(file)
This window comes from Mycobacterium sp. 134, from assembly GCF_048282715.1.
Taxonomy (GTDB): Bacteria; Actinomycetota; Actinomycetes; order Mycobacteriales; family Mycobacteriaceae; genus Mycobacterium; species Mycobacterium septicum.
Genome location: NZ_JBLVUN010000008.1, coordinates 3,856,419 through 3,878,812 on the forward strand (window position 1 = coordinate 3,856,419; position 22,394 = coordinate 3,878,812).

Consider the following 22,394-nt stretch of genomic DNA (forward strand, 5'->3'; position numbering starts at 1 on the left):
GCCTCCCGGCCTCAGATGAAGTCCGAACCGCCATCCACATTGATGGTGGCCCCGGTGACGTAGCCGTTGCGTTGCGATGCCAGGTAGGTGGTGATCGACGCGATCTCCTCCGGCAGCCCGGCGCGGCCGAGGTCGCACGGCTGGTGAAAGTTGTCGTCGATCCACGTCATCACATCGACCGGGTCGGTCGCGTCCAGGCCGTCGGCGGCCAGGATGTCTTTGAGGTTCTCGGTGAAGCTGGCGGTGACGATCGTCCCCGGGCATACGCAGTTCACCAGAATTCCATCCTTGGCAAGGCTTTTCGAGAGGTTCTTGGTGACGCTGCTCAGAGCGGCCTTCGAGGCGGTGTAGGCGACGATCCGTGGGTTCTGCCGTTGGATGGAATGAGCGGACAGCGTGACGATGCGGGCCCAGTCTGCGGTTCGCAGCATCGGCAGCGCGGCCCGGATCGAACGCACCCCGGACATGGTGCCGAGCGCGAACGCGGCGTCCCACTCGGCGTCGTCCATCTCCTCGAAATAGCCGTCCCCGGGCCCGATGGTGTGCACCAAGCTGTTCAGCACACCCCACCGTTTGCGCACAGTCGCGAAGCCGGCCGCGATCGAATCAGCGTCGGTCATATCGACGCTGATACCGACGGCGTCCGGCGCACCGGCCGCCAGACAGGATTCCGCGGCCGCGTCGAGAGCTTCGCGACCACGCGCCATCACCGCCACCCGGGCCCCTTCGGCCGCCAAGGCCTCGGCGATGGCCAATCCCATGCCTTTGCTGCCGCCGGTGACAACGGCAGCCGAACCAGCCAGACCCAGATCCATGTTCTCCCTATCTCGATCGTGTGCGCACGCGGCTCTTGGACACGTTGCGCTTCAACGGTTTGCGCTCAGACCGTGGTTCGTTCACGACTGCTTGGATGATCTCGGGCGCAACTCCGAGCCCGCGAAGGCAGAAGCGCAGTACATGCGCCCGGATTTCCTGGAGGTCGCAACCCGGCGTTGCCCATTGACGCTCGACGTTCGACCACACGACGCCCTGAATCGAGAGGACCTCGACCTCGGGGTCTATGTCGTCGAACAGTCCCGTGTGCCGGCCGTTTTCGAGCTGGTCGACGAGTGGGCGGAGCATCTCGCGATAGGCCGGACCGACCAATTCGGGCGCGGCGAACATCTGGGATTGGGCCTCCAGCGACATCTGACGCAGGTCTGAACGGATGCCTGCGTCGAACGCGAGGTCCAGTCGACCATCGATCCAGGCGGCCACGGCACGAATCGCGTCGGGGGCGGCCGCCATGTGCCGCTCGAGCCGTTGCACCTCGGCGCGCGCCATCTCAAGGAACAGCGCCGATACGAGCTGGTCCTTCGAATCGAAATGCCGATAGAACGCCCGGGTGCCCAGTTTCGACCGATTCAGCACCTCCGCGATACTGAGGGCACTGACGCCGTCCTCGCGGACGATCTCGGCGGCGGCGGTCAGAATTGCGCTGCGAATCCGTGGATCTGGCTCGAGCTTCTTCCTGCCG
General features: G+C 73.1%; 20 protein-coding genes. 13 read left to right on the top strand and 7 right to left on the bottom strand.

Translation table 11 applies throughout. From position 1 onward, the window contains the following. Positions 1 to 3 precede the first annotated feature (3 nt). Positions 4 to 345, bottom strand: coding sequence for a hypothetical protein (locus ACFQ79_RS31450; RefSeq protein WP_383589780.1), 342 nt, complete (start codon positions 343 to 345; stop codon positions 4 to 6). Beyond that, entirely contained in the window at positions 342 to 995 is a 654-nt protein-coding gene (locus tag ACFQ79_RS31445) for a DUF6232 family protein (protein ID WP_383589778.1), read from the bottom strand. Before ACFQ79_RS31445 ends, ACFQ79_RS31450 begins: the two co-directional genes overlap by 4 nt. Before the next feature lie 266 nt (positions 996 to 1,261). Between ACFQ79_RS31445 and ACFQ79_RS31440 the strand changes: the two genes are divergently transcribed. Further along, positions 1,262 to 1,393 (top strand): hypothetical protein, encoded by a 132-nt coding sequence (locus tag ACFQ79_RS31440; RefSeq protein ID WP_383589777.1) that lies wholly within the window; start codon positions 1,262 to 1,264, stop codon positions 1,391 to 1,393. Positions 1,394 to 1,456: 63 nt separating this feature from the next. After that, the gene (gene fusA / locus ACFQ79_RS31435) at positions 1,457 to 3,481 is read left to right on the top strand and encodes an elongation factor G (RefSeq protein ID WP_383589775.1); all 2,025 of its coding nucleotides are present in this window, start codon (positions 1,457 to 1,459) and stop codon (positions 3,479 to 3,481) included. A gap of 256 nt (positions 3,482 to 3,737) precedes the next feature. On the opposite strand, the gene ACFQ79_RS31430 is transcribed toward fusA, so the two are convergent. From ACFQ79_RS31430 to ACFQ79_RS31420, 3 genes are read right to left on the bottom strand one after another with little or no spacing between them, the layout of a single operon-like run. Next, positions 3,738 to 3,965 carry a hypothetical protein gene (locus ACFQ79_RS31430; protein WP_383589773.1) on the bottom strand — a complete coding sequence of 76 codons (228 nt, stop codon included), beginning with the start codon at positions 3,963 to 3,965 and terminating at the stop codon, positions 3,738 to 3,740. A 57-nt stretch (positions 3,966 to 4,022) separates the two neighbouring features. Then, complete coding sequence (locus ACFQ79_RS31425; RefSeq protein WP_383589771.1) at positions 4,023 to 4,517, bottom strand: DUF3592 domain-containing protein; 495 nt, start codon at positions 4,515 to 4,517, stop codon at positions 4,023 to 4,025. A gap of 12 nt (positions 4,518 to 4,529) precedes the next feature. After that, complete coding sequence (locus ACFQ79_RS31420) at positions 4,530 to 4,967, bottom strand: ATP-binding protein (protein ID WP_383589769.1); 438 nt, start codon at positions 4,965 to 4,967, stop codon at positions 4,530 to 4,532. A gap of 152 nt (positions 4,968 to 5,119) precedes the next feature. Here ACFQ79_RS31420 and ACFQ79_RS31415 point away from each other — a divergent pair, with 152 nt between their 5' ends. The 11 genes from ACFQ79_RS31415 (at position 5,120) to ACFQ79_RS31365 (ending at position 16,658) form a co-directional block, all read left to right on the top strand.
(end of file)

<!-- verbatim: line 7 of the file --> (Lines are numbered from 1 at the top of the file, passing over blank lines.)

Translation table 11 applies throughout. From position 1 onward, the window contains the following. Positions 1 to 3 precede the first annotated feature (3 nt). Positions 4 to 345, bottom strand: coding sequence for a hypothetical protein (locus ACFQ79_RS31450; RefSeq protein WP_383589780.1), 342 nt, complete (start codon positions 343 to 345; stop codon positions 4 to 6). Beyond that, entirely contained in the window at positions 342 to 995 is a 654-nt protein-coding gene (locus tag ACFQ79_RS31445) for a DUF6232 family protein (protein ID WP_383589778.1), read from the bottom strand. Before ACFQ79_RS31445 ends, ACFQ79_RS31450 begins: the two co-directional genes overlap by 4 nt. Before the next feature lie 266 nt (positions 996 to 1,261). Between ACFQ79_RS31445 and ACFQ79_RS31440 the strand changes: the two genes are divergently transcribed. Further along, positions 1,262 to 1,393 (top strand): hypothetical protein, encoded by a 132-nt coding sequence (locus tag ACFQ79_RS31440; RefSeq protein ID WP_383589777.1) that lies wholly within the window; start codon positions 1,262 to 1,264, stop codon positions 1,391 to 1,393. Positions 1,394 to 1,456: 63 nt separating this feature from the next. After that, the gene (gene fusA / locus ACFQ79_RS31435) at positions 1,457 to 3,481 is read left to right on the top strand and encodes an elongation factor G (RefSeq protein ID WP_383589775.1); all 2,025 of its coding nucleotides are present in this window, start codon (positions 1,457 to 1,459) and stop codon (positions 3,479 to 3,481) included. A gap of 256 nt (positions 3,482 to 3,737) precedes the next feature. On the opposite strand, the gene ACFQ79_RS31430 is transcribed toward fusA, so the two are convergent. From ACFQ79_RS31430 to ACFQ79_RS31420, 3 genes are read right to left on the bottom strand one after another with little or no spacing between them, the layout of a single operon-like run. Next, positions 3,738 to 3,965 carry a hypothetical protein gene (locus ACFQ79_RS31430; protein WP_383589773.1) on the bottom strand — a complete coding sequence of 76 codons (228 nt, stop codon included), beginning with the start codon at positions 3,963 to 3,965 and terminating at the stop codon, positions 3,738 to 3,740. A 57-nt stretch (positions 3,966 to 4,022) separates the two neighbouring features. Then, complete coding sequence (locus ACFQ79_RS31425; RefSeq protein WP_383589771.1) at positions 4,023 to 4,517, bottom strand: DUF3592 domain-containing protein; 495 nt, start codon at positions 4,515 to 4,517, stop codon at positions 4,023 to 4,025. A gap of 12 nt (positions 4,518 to 4,529) precedes the next feature. After that, complete coding sequence (locus ACFQ79_RS31420) at positions 4,530 to 4,967, bottom strand: ATP-binding protein (protein ID WP_383589769.1); 438 nt, start codon at positions 4,965 to 4,967, stop codon at positions 4,530 to 4,532. A gap of 152 nt (positions 4,968 to 5,119) precedes the next feature. Here ACFQ79_RS31420 and ACFQ79_RS31415 point away from each other — a divergent pair, with 152 nt between their 5' ends. The 11 genes from ACFQ79_RS31415 (at position 5,120) to ACFQ79_RS31365 (ending at position 16,658) form a co-directional block, all read left to right on the top strand.